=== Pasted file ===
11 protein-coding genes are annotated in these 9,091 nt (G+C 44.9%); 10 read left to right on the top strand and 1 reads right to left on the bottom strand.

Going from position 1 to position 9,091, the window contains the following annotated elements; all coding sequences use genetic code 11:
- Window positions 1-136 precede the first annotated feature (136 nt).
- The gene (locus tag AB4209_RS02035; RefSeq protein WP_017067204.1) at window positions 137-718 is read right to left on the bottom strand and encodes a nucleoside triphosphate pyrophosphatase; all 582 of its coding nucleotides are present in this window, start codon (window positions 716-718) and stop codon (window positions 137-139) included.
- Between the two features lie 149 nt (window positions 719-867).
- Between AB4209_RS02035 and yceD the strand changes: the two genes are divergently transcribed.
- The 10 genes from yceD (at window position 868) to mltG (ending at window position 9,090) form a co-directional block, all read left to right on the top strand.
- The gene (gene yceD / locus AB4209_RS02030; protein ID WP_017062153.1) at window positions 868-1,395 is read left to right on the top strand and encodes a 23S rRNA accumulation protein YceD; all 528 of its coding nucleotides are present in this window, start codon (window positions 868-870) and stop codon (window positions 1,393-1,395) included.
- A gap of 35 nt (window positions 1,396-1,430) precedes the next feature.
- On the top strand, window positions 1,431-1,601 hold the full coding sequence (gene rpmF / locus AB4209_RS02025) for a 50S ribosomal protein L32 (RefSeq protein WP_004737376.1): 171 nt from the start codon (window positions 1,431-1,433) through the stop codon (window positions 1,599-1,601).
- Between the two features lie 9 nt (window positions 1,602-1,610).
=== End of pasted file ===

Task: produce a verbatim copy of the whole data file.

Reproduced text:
11 protein-coding genes are annotated in these 9,091 nt (G+C 44.9%); 10 read left to right on the top strand and 1 reads right to left on the bottom strand.

Going from position 1 to position 9,091, the window contains the following annotated elements; all coding sequences use genetic code 11:
- Window positions 1-136 precede the first annotated feature (136 nt).
- The gene (locus tag AB4209_RS02035; RefSeq protein WP_017067204.1) at window positions 137-718 is read right to left on the bottom strand and encodes a nucleoside triphosphate pyrophosphatase; all 582 of its coding nucleotides are present in this window, start codon (window positions 716-718) and stop codon (window positions 137-139) included.
- Between the two features lie 149 nt (window positions 719-867).
- Between AB4209_RS02035 and yceD the strand changes: the two genes are divergently transcribed.
- The 10 genes from yceD (at window position 868) to mltG (ending at window position 9,090) form a co-directional block, all read left to right on the top strand.
- The gene (gene yceD / locus AB4209_RS02030; protein ID WP_017062153.1) at window positions 868-1,395 is read left to right on the top strand and encodes a 23S rRNA accumulation protein YceD; all 528 of its coding nucleotides are present in this window, start codon (window positions 868-870) and stop codon (window positions 1,393-1,395) included.
- A gap of 35 nt (window positions 1,396-1,430) precedes the next feature.
- On the top strand, window positions 1,431-1,601 hold the full coding sequence (gene rpmF / locus AB4209_RS02025) for a 50S ribosomal protein L32 (RefSeq protein WP_004737376.1): 171 nt from the start codon (window positions 1,431-1,433) through the stop codon (window positions 1,599-1,601).
- Between the two features lie 9 nt (window positions 1,602-1,610).